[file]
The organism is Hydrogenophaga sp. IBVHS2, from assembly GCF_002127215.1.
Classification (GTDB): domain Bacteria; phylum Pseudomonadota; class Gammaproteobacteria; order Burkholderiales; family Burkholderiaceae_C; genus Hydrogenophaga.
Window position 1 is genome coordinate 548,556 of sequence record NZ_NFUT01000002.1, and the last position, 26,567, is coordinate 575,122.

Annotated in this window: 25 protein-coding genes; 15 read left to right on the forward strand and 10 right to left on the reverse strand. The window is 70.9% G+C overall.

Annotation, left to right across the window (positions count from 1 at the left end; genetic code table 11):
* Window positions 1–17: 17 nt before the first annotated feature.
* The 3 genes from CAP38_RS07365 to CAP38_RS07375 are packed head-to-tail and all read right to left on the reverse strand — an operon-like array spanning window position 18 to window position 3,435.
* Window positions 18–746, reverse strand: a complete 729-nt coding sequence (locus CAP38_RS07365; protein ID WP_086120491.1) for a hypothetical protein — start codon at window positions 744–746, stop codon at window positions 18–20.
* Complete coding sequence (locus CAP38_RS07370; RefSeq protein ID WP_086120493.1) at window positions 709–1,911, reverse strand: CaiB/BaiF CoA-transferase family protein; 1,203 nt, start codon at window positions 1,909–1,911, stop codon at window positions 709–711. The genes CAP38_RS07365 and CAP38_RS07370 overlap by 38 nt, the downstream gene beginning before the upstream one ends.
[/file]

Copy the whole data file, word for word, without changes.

The organism is Hydrogenophaga sp. IBVHS2, from assembly GCF_002127215.1.
Classification (GTDB): domain Bacteria; phylum Pseudomonadota; class Gammaproteobacteria; order Burkholderiales; family Burkholderiaceae_C; genus Hydrogenophaga.
Window position 1 is genome coordinate 548,556 of sequence record NZ_NFUT01000002.1, and the last position, 26,567, is coordinate 575,122.

Annotated in this window: 25 protein-coding genes; 15 read left to right on the forward strand and 10 right to left on the reverse strand. The window is 70.9% G+C overall.

Annotation, left to right across the window (positions count from 1 at the left end; genetic code table 11):
* Window positions 1–17: 17 nt before the first annotated feature.
* The 3 genes from CAP38_RS07365 to CAP38_RS07375 are packed head-to-tail and all read right to left on the reverse strand — an operon-like array spanning window position 18 to window position 3,435.
* Window positions 18–746, reverse strand: a complete 729-nt coding sequence (locus CAP38_RS07365; protein ID WP_086120491.1) for a hypothetical protein — start codon at window positions 744–746, stop codon at window positions 18–20.
* Complete coding sequence (locus CAP38_RS07370; RefSeq protein ID WP_086120493.1) at window positions 709–1,911, reverse strand: CaiB/BaiF CoA-transferase family protein; 1,203 nt, start codon at window positions 1,909–1,911, stop codon at window positions 709–711. The genes CAP38_RS07365 and CAP38_RS07370 overlap by 38 nt, the downstream gene beginning before the upstream one ends.